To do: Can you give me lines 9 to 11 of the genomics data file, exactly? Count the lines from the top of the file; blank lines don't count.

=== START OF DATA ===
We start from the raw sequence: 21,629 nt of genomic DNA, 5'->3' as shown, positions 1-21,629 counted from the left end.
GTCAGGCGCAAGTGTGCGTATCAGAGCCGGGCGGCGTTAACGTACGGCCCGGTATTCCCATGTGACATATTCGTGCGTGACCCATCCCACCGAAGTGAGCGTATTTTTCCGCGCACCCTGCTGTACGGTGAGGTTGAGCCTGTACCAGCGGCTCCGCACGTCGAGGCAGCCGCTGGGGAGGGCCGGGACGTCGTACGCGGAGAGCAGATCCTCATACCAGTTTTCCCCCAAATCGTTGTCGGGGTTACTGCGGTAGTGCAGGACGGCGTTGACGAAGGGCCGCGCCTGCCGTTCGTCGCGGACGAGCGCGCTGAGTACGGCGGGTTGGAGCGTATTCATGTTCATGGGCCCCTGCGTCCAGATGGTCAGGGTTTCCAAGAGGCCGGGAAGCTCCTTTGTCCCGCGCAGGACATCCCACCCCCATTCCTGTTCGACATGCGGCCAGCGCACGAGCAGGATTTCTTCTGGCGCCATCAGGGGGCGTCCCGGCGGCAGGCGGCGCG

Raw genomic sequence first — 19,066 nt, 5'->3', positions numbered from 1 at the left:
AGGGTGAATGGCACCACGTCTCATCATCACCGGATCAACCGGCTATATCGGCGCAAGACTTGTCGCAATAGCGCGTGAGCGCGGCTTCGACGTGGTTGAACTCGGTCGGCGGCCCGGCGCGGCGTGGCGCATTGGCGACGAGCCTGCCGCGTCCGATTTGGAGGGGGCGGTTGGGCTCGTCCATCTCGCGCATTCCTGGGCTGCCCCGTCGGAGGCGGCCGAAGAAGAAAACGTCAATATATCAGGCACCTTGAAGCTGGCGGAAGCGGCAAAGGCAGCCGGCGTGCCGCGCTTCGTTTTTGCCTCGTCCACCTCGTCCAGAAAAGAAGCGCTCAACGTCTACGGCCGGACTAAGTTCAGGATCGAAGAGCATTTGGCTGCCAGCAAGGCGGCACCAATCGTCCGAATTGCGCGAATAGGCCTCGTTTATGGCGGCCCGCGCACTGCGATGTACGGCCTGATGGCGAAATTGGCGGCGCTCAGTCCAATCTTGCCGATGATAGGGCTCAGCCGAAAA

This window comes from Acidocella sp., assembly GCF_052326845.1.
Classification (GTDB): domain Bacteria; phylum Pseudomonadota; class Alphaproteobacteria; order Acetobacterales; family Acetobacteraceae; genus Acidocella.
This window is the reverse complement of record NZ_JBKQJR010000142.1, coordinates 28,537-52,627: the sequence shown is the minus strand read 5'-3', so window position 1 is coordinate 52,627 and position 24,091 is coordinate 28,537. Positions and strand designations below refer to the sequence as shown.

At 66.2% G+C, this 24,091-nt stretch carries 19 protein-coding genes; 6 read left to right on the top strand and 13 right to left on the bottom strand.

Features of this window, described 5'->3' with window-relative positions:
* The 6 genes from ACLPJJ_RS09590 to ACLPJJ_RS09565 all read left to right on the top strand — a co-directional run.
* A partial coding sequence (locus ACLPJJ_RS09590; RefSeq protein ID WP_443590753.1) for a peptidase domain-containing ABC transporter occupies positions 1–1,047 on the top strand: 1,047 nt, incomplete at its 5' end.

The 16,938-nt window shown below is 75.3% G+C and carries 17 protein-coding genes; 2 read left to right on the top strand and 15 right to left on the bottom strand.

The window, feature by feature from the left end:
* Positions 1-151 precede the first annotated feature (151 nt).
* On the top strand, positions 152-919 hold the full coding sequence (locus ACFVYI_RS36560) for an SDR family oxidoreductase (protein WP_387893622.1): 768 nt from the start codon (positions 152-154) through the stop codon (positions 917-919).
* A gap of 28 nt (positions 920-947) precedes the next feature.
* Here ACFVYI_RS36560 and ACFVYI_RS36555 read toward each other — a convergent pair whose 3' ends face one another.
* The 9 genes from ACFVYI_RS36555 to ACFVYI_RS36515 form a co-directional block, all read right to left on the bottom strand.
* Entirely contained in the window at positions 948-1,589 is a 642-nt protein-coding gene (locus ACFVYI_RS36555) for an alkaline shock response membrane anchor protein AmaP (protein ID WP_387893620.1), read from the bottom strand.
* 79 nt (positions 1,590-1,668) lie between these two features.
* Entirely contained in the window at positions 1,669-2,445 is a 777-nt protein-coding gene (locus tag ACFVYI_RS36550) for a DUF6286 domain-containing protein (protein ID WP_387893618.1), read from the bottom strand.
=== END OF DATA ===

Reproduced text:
Features of this window, described 5'->3' with window-relative positions:
* The 6 genes from ACLPJJ_RS09590 to ACLPJJ_RS09565 all read left to right on the top strand — a co-directional run.
* A partial coding sequence (locus ACLPJJ_RS09590; RefSeq protein ID WP_443590753.1) for a peptidase domain-containing ABC transporter occupies positions 1–1,047 on the top strand: 1,047 nt, incomplete at its 5' end.